Feet of Clay*

Feet of ClayThe passing of Harper Lee (yesterday, as I write and post this) has got me thinking about her iconic character, small-town attorney Atticus Finch.  Finch was first introduced to readers in To Kill a Mockingbird, and, of course, brought to life by Gregory Peck in the film adaptation.

To many people, Finch embodied the notions of doing the right thing and standing up for justice. He also embodied the principles of being a skilled attorney – so much so that the University of Alabama’s School of Law created the Harper Lee Prize for best legal fiction. He loomed larger than life, if I may use that expression.

And that’s why plenty of people didn’t want to read (or were disappointed when they read) Lee’s Go Set a Watchman. In that novel, which takes place twenty years after the events in To Kill a Mockingbird, we learn that Finch is much more complex than the noble role model that his daughter Jean Louise ‘Scout’ envisions. I don’t want to spoil the story for those who haven’t read it and plan to do so. But I will say that what we learn about Finch in this novel was extremely difficult for a lot of readers to accept. There’ve been other criticisms of Go Set a Watchman, too. But the revelations about Finch’s character have certainly caused a lot of discussion and disillusionment.

That sort of thing has happened with other fictional characters, too. For example, fans of Arthur Conan Doyle’s Sherlock Holmes will know that Conan Doyle originally planned to end the Holmes stories with The Final Problem. In that story, Holmes goes up against his nemesis, Professor Moriarty. Things get so dangerous that Holmes and Watson end up leaving England for the European Continent. Moriarty tracks them down, though, and there’s a climactic scene at Switzerland’s Reichenbach Falls. Readers were upset, of course, at losing Sherlock Holmes. But they were also upset that their hero had actually succumbed – had not been able to best his opponent. The outcry against that fate played a major role in Conan Doyle’s decision to bring Holmes back.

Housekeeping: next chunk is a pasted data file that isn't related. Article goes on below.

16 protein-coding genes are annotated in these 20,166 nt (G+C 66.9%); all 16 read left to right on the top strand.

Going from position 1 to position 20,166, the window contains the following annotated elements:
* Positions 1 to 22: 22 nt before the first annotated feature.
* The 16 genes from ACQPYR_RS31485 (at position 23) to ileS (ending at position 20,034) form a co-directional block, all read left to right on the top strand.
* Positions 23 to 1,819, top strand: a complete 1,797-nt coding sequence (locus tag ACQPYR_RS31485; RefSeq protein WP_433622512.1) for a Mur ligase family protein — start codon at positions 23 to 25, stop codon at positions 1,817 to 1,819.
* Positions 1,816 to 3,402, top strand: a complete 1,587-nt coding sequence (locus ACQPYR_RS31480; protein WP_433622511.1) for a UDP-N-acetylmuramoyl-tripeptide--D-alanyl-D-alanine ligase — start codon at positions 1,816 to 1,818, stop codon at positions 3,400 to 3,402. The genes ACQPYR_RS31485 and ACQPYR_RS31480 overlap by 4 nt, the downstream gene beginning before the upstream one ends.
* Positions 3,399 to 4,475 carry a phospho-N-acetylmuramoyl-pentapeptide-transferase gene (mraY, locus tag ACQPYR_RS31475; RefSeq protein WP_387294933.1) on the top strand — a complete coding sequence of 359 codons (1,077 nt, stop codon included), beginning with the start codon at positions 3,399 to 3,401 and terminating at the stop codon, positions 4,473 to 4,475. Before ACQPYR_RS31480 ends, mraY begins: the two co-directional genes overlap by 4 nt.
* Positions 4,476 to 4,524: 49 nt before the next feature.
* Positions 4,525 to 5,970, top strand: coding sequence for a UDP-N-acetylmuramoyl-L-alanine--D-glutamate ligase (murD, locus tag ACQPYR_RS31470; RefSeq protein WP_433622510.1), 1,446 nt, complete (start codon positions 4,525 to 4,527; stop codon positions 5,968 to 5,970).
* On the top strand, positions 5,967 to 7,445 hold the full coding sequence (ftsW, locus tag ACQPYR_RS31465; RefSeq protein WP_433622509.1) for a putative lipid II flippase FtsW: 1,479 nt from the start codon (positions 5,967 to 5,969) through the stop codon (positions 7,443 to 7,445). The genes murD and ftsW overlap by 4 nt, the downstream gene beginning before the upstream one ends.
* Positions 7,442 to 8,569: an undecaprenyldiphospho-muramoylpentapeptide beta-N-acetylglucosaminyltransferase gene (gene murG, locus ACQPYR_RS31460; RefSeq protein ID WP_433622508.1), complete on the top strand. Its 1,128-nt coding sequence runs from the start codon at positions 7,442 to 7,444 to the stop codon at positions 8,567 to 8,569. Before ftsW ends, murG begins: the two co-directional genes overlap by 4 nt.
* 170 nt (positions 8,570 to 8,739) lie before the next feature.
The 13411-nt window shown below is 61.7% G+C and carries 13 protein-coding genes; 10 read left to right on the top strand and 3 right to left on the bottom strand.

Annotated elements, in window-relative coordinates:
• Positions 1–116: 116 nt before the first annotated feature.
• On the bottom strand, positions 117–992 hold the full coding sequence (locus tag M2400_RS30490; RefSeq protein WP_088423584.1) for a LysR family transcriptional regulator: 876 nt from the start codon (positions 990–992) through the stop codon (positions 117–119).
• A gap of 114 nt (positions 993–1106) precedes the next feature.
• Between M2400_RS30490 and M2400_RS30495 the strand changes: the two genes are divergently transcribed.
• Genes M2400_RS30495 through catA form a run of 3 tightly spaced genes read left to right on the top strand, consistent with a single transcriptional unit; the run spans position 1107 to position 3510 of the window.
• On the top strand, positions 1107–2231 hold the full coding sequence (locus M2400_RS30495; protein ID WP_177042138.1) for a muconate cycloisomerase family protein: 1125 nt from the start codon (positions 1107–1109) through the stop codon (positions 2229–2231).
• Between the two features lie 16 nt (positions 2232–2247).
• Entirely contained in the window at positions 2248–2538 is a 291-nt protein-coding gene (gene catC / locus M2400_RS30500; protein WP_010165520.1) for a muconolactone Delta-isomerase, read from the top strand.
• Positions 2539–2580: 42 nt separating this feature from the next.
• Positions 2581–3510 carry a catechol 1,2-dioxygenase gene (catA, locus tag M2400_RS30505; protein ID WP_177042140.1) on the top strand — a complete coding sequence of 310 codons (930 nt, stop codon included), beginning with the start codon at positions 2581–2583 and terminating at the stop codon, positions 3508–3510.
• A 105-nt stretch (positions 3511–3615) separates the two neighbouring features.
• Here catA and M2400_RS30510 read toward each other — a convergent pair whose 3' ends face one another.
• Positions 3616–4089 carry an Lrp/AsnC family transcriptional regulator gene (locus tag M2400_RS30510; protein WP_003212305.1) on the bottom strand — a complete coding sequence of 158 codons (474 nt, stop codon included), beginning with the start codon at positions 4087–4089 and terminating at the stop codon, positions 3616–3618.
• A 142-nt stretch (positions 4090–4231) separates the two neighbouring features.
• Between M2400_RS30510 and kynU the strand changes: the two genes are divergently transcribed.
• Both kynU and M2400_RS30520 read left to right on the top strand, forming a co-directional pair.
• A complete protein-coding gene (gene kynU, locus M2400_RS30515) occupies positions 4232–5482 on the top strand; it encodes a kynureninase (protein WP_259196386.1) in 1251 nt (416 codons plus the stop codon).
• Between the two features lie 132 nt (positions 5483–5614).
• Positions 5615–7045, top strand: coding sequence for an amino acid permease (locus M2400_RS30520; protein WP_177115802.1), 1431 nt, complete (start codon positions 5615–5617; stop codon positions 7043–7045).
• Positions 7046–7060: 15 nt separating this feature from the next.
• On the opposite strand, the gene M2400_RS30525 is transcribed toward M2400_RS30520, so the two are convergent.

Some readers have become a bit disillusioned with Andrea Camilleri’s Inspector Salvo Montalbano. It’s not his commitment to his work, nor his skill, that’s the problem. It’s his personal life. Although he has a caring relationship with his longtime lover, Livia Burlando, Montalbano does allow himself to be distracted by other women. He sometimes acts in immature ways, too. And there are readers who feel a little let down by that. Others see it as evidence that Montalbano is a complex character who is a flawed human, as we all are.

Sometimes, fictional characters become disillusioned with the main character. That’s what happens to Rex Stout’s Archie Goodwin more than once. His boss, Nero Wolfe, is a brilliant detective, and Goodwin knows and respects that. But at the same time, Wolfe has plenty of faults, as his fans know. As Goodwin sees this, he does feel let down at times, and a few times, actually parts ways with Wolfe. But in the end, he sees Wolfe for what he is: a flawed human being with a real talent for detection.